The light mill's direction of rotation can be changed by altering the frequency of the laser light (Image: Zhang group)
A gold light mill nanomotor embedded in a 300 nanometers-thick square-shaped silica microdisk (Image: Zhang group)
The Berkeley Lab team, Ming Liu (foreground), Xiang Zhang and Thomas Zentgraf (Photo: Berkeley Lab Public Affairs)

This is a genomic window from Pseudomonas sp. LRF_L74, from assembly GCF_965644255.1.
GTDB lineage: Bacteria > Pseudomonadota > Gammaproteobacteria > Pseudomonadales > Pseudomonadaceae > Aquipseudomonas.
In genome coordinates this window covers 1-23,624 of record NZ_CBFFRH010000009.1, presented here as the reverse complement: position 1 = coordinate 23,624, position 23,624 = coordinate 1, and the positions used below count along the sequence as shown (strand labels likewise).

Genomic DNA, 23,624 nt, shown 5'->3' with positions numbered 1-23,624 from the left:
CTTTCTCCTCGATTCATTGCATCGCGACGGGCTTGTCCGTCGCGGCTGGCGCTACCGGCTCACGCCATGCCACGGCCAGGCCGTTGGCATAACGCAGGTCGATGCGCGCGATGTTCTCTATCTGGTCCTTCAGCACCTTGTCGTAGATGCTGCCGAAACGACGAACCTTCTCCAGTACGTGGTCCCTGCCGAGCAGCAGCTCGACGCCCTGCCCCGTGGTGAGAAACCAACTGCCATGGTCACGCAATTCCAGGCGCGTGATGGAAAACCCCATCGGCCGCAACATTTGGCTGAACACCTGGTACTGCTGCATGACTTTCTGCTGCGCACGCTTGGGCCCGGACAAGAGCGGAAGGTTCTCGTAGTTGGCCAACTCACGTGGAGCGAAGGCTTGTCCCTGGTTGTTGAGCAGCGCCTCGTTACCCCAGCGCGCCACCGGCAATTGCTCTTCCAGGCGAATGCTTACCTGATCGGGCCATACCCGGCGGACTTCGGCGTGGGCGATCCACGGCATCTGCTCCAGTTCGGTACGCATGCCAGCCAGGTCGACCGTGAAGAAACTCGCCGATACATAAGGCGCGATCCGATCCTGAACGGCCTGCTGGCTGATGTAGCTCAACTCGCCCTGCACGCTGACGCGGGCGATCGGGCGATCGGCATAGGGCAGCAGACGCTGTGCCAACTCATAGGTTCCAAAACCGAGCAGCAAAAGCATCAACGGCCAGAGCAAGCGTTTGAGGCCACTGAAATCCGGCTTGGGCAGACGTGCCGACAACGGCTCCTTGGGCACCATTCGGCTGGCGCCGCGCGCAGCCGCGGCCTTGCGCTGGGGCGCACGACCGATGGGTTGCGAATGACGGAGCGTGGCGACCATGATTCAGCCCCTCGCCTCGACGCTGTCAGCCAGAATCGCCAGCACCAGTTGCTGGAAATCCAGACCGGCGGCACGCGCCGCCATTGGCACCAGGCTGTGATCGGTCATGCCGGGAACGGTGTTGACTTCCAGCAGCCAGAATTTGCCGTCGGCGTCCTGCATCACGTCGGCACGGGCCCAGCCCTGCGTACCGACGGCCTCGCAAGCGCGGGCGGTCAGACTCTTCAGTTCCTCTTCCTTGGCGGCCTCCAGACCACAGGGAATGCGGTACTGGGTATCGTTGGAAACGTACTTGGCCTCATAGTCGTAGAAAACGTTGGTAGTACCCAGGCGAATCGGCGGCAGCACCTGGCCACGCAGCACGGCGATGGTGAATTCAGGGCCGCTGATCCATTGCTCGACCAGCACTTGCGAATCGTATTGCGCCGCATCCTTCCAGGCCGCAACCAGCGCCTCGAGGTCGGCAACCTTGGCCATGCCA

OK, first of all, what’s a light mill? It’s a simple rotary motor consisting of four flat vanes mounted to a central axis, which spins when subjected to light. Light mills have been around since 1873, mostly just as novelty items, and have pretty much always been at least a few inches tall. Less than a week ago, however, scientists at California’s Lawrence Berkeley National Laboratory announced the creation of a light mill just 100 nanometers in size. Unlike its bigger brothers, this tiny device might actually have some very practical applications.
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